With regard to current news, Pippa has filled her boots with the Marina Folk Club affair, but today it’s all about Allen Gomez.
‘Gone missing, it seems,’ she tells Agnes, who is always willing to be the testbed for the latest gossip, er, news.
‘Missing?’ says Agnes.
‘Yes. Linda’s all of a flap. She can’t see any wrong in him.’
‘Yes. Paragraph of virtue by all accounts – according to Linda.’
‘Oh,’ says Agnes, ‘but does she have any idea where he is?’
‘Went to see that bloke in Birmingham. You know, that loan sheikh.’
Even Agnes could not suppress the twitching of her cheek muscles and a single tear forming in her eye.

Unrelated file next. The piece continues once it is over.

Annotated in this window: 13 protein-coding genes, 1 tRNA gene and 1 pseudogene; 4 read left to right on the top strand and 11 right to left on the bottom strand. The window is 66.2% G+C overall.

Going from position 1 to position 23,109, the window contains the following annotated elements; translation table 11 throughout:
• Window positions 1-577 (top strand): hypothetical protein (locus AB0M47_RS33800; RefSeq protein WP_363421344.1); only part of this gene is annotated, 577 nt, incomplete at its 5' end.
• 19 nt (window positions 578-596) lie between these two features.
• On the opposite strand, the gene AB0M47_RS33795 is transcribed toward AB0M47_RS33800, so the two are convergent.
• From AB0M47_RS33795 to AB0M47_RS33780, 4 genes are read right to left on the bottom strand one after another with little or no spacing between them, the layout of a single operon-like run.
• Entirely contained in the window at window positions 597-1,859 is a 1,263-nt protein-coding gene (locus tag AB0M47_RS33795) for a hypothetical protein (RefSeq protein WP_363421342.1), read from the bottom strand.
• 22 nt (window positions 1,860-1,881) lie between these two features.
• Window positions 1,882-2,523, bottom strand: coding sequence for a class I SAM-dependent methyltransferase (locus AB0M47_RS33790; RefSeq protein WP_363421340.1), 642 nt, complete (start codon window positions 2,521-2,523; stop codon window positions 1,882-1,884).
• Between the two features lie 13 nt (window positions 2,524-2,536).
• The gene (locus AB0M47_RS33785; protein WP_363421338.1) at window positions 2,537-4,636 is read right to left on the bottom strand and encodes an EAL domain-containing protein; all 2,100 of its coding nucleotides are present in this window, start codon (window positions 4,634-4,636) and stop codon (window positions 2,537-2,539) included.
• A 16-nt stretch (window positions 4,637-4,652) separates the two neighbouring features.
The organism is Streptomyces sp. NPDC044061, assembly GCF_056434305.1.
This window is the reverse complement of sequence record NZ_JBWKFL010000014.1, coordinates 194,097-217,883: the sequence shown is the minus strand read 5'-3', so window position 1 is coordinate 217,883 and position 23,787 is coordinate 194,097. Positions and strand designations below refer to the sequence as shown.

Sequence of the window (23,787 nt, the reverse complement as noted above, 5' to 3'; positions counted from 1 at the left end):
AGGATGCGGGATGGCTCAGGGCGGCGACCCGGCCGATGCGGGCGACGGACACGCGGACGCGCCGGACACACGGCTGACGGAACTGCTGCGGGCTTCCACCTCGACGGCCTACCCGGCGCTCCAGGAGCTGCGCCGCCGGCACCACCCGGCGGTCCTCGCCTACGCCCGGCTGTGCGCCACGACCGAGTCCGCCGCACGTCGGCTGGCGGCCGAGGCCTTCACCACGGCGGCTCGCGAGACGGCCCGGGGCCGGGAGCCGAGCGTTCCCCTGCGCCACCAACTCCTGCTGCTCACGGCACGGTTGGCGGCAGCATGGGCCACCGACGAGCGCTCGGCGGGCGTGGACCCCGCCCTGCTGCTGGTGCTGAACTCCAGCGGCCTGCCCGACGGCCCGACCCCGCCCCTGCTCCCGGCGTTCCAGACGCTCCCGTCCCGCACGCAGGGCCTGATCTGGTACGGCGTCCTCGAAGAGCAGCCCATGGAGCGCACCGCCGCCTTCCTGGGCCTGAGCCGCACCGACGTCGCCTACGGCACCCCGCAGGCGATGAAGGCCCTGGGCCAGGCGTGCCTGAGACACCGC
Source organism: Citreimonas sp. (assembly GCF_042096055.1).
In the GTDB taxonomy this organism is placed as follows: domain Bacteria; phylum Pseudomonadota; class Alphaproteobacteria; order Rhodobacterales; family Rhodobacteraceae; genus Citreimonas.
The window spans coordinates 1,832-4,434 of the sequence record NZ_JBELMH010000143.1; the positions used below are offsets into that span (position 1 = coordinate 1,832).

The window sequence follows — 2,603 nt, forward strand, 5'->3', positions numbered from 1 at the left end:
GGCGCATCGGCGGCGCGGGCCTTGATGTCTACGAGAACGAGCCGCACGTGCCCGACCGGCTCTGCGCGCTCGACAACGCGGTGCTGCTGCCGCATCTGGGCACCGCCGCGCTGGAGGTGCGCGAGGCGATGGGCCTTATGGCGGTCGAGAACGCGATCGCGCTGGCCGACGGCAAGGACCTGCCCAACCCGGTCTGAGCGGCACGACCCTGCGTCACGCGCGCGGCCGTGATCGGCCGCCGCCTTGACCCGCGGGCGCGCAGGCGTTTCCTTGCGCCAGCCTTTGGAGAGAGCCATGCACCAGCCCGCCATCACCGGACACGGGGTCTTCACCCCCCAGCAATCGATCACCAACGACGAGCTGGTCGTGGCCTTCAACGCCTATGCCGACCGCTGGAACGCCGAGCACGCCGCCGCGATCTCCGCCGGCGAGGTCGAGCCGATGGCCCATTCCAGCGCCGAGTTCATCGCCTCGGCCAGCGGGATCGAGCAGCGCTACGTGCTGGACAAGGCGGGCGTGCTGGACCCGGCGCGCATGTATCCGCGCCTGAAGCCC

‘Word has it he borrowed fifty thousand from David Ward and he is demanding his money back,’ follows up Pippa.
‘Didn’t know David was like that.’
‘Anyway,’ Pippa continues, ignoring anything that didn’t enhance the flow of her discourse or her dominance in the conversation, ‘he was paired up with somebody called Jimmy.’
‘What happened then?’ asks Agnes.
‘No one has heard from him since.’
‘Who told you all this,’ enquires Agnes, attempting to ascertain the veracity of such claims, convinced that she had heard Ethel mention a loan of twenty thousand.
‘Ethel, of course, she’s a close friend of Linda’s.’
Pippa goes on to explain that Allen joined Jimmy on one of his night-time excursions ‘to do whatever they do on those occasions.’
‘Up to no good, I shouldn’t wonder,’ she adds.
‘Must be a worry for young Linda, though,’ says Agnes.